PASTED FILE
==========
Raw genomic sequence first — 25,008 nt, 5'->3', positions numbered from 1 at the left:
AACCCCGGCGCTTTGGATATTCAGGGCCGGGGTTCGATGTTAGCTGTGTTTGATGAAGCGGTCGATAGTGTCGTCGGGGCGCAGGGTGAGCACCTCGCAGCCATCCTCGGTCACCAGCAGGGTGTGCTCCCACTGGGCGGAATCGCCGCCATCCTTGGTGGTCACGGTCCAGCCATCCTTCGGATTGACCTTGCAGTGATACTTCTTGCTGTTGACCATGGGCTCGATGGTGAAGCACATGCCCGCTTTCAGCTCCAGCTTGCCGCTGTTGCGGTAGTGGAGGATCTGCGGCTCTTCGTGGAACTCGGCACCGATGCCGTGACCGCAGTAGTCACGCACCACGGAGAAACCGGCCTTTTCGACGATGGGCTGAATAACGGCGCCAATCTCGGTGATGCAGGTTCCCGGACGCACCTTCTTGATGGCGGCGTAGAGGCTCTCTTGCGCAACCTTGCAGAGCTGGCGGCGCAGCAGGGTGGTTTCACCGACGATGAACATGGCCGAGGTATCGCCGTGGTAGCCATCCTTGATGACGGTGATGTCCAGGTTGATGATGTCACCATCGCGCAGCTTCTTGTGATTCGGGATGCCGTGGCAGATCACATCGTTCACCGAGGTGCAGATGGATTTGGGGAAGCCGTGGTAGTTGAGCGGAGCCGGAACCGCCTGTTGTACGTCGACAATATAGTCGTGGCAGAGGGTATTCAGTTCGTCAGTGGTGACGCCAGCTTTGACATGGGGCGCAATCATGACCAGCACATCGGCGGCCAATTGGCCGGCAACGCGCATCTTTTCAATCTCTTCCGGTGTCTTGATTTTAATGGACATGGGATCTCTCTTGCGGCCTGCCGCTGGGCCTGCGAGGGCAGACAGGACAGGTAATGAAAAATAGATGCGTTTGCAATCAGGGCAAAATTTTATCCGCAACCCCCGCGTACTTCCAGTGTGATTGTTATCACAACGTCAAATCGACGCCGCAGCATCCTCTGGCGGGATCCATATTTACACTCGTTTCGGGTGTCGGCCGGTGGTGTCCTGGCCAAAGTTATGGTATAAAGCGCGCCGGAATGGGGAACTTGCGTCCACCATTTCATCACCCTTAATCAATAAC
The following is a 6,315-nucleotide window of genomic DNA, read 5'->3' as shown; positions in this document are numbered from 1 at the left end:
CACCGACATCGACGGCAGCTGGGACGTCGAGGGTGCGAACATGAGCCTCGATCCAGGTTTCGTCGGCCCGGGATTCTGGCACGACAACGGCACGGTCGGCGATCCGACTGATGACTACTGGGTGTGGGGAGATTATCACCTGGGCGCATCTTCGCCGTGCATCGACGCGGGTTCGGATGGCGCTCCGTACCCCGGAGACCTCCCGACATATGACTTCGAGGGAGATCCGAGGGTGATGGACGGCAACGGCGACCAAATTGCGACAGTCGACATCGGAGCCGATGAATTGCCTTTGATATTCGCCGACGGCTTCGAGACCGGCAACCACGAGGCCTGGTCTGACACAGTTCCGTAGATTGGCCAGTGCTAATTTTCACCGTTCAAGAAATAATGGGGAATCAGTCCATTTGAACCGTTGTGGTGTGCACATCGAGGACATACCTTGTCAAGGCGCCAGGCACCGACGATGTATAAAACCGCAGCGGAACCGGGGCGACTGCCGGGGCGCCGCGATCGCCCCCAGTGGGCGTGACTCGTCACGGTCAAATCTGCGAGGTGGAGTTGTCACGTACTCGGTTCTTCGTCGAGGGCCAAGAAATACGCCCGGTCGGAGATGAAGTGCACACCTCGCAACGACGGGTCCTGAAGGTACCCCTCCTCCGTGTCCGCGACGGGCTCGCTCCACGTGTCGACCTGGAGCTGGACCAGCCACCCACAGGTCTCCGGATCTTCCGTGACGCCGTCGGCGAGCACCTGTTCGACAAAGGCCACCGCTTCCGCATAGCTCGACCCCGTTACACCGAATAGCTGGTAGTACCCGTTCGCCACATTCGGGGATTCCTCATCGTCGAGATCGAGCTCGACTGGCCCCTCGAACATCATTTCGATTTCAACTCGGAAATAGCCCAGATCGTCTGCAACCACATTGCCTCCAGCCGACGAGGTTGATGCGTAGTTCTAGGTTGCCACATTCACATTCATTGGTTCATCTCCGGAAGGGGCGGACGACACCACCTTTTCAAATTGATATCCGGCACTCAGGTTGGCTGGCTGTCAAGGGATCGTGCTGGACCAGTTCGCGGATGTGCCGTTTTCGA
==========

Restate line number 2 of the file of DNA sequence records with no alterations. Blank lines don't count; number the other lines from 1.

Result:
AACCCCGGCGCTTTGGATATTCAGGGCCGGGGTTCGATGTTAGCTGTGTTTGATGAAGCGGTCGATAGTGTCGTCGGGGCGCAGGGTGAGCACCTCGCAGCCATCCTCGGTCACCAGCAGGGTGTGCTCCCACTGGGCGGAATCGCCGCCATCCTTGGTGGTCACGGTCCAGCCATCCTTCGGATTGACCTTGCAGTGATACTTCTTGCTGTTGACCATGGGCTCGATGGTGAAGCACATGCCCGCTTTCAGCTCCAGCTTGCCGCTGTTGCGGTAGTGGAGGATCTGCGGCTCTTCGTGGAACTCGGCACCGATGCCGTGACCGCAGTAGTCACGCACCACGGAGAAACCGGCCTTTTCGACGATGGGCTGAATAACGGCGCCAATCTCGGTGATGCAGGTTCCCGGACGCACCTTCTTGATGGCGGCGTAGAGGCTCTCTTGCGCAACCTTGCAGAGCTGGCGGCGCAGCAGGGTGGTTTCACCGACGATGAACATGGCCGAGGTATCGCCGTGGTAGCCATCCTTGATGACGGTGATGTCCAGGTTGATGATGTCACCATCGCGCAGCTTCTTGTGATTCGGGATGCCGTGGCAGATCACATCGTTCACCGAGGTGCAGATGGATTTGGGGAAGCCGTGGTAGTTGAGCGGAGCCGGAACCGCCTGTTGTACGTCGACAATATAGTCGTGGCAGAGGGTATTCAGTTCGTCAGTGGTGACGCCAGCTTTGACATGGGGCGCAATCATGACCAGCACATCGGCGGCCAATTGGCCGGCAACGCGCATCTTTTCAATCTCTTCCGGTGTCTTGATTTTAATGGACATGGGATCTCTCTTGCGGCCTGCCGCTGGGCCTGCGAGGGCAGACAGGACAGGTAATGAAAAATAGATGCGTTTGCAATCAGGGCAAAATTTTATCCGCAACCCCCGCGTACTTCCAGTGTGATTGTTATCACAACGTCAAATCGACGCCGCAGCATCCTCTGGCGGGATCCATATTTACACTCGTTTCGGGTGTCGGCCGGTGGTGTCCTGGCCAAAGTTATGGTATAAAGCGCGCCGGAATGGGGAACTTGCGTCCACCATTTCATCACCCTTAATCAATAAC